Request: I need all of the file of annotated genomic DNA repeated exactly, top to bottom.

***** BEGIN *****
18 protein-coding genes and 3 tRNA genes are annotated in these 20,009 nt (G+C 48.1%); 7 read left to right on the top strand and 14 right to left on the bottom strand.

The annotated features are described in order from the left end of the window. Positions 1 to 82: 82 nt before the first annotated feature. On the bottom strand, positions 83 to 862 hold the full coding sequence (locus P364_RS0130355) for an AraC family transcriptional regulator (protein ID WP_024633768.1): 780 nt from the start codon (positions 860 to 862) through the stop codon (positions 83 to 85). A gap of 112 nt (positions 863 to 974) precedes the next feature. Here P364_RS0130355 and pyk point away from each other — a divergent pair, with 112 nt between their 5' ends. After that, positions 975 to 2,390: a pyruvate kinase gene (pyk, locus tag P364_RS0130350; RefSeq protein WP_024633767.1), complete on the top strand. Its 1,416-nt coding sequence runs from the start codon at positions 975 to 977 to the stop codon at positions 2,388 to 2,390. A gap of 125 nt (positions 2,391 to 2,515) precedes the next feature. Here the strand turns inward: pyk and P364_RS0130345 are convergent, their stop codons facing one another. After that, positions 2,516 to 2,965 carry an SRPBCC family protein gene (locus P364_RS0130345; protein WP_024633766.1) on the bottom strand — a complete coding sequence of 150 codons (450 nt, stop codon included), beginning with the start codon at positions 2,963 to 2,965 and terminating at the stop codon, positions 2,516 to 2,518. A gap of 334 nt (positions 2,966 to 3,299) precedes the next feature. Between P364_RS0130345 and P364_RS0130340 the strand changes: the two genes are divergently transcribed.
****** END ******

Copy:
18 protein-coding genes and 3 tRNA genes are annotated in these 20,009 nt (G+C 48.1%); 7 read left to right on the top strand and 14 right to left on the bottom strand.

The annotated features are described in order from the left end of the window. Positions 1 to 82: 82 nt before the first annotated feature. On the bottom strand, positions 83 to 862 hold the full coding sequence (locus P364_RS0130355) for an AraC family transcriptional regulator (protein ID WP_024633768.1): 780 nt from the start codon (positions 860 to 862) through the stop codon (positions 83 to 85). A gap of 112 nt (positions 863 to 974) precedes the next feature. Here P364_RS0130355 and pyk point away from each other — a divergent pair, with 112 nt between their 5' ends. After that, positions 975 to 2,390: a pyruvate kinase gene (pyk, locus tag P364_RS0130350; RefSeq protein WP_024633767.1), complete on the top strand. Its 1,416-nt coding sequence runs from the start codon at positions 975 to 977 to the stop codon at positions 2,388 to 2,390. A gap of 125 nt (positions 2,391 to 2,515) precedes the next feature. Here the strand turns inward: pyk and P364_RS0130345 are convergent, their stop codons facing one another. After that, positions 2,516 to 2,965 carry an SRPBCC family protein gene (locus P364_RS0130345; protein WP_024633766.1) on the bottom strand — a complete coding sequence of 150 codons (450 nt, stop codon included), beginning with the start codon at positions 2,963 to 2,965 and terminating at the stop codon, positions 2,516 to 2,518. A gap of 334 nt (positions 2,966 to 3,299) precedes the next feature. Between P364_RS0130345 and P364_RS0130340 the strand changes: the two genes are divergently transcribed.